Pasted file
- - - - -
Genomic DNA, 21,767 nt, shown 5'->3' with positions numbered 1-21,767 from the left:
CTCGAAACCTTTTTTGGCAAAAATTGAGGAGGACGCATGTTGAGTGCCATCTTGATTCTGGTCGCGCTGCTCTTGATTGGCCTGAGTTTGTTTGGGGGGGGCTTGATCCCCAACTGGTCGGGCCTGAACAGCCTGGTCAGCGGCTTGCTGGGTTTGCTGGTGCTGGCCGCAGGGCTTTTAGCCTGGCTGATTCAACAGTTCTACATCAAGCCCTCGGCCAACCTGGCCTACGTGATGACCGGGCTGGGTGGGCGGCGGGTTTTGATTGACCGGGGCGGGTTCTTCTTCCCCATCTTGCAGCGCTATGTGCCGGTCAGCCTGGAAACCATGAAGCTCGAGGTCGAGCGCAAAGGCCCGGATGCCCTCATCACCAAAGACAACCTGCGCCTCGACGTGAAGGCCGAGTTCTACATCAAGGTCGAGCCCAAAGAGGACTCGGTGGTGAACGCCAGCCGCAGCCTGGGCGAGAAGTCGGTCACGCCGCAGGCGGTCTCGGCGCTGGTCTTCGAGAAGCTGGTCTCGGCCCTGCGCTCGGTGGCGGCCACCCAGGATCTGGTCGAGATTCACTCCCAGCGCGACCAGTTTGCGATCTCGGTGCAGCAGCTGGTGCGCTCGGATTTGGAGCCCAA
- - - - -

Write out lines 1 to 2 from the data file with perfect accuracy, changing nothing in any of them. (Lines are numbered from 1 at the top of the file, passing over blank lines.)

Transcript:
Genomic DNA, 21,767 nt, shown 5'->3' with positions numbered 1-21,767 from the left:
CTCGAAACCTTTTTTGGCAAAAATTGAGGAGGACGCATGTTGAGTGCCATCTTGATTCTGGTCGCGCTGCTCTTGATTGGCCTGAGTTTGTTTGGGGGGGGCTTGATCCCCAACTGGTCGGGCCTGAACAGCCTGGTCAGCGGCTTGCTGGGTTTGCTGGTGCTGGCCGCAGGGCTTTTAGCCTGGCTGATTCAACAGTTCTACATCAAGCCCTCGGCCAACCTGGCCTACGTGATGACCGGGCTGGGTGGGCGGCGGGTTTTGATTGACCGGGGCGGGTTCTTCTTCCCCATCTTGCAGCGCTATGTGCCGGTCAGCCTGGAAACCATGAAGCTCGAGGTCGAGCGCAAAGGCCCGGATGCCCTCATCACCAAAGACAACCTGCGCCTCGACGTGAAGGCCGAGTTCTACATCAAGGTCGAGCCCAAAGAGGACTCGGTGGTGAACGCCAGCCGCAGCCTGGGCGAGAAGTCGGTCACGCCGCAGGCGGTCTCGGCGCTGGTCTTCGAGAAGCTGGTCTCGGCCCTGCGCTCGGTGGCGGCCACCCAGGATCTGGTCGAGATTCACTCCCAGCGCGACCAGTTTGCGATCTCGGTGCAGCAGCTGGTGCGCTCGGATTTGGAGCCCAA